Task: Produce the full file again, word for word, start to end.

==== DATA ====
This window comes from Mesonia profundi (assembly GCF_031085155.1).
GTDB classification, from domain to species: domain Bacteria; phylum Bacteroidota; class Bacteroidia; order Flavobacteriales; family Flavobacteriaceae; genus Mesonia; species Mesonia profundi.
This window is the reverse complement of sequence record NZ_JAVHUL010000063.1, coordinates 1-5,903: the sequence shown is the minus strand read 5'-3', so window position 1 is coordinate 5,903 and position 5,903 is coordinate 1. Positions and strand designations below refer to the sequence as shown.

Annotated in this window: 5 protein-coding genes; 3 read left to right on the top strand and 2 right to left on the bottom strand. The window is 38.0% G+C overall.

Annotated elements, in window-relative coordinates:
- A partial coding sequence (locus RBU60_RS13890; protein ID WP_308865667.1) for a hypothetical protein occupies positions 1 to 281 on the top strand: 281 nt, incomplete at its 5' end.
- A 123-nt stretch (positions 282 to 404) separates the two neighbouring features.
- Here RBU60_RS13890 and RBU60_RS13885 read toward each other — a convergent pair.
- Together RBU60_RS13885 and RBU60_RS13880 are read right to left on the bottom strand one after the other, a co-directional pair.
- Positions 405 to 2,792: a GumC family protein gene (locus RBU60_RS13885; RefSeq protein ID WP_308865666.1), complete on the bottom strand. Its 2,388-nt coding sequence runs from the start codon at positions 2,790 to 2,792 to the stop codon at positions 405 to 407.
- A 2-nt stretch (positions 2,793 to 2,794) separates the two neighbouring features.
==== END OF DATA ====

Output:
This window comes from Mesonia profundi (assembly GCF_031085155.1).
GTDB classification, from domain to species: domain Bacteria; phylum Bacteroidota; class Bacteroidia; order Flavobacteriales; family Flavobacteriaceae; genus Mesonia; species Mesonia profundi.
This window is the reverse complement of sequence record NZ_JAVHUL010000063.1, coordinates 1-5,903: the sequence shown is the minus strand read 5'-3', so window position 1 is coordinate 5,903 and position 5,903 is coordinate 1. Positions and strand designations below refer to the sequence as shown.

Annotated in this window: 5 protein-coding genes; 3 read left to right on the top strand and 2 right to left on the bottom strand. The window is 38.0% G+C overall.

Annotated elements, in window-relative coordinates:
- A partial coding sequence (locus RBU60_RS13890; protein ID WP_308865667.1) for a hypothetical protein occupies positions 1 to 281 on the top strand: 281 nt, incomplete at its 5' end.
- A 123-nt stretch (positions 282 to 404) separates the two neighbouring features.
- Here RBU60_RS13890 and RBU60_RS13885 read toward each other — a convergent pair.
- Together RBU60_RS13885 and RBU60_RS13880 are read right to left on the bottom strand one after the other, a co-directional pair.
- Positions 405 to 2,792: a GumC family protein gene (locus RBU60_RS13885; RefSeq protein ID WP_308865666.1), complete on the bottom strand. Its 2,388-nt coding sequence runs from the start codon at positions 2,790 to 2,792 to the stop codon at positions 405 to 407.
- A 2-nt stretch (positions 2,793 to 2,794) separates the two neighbouring features.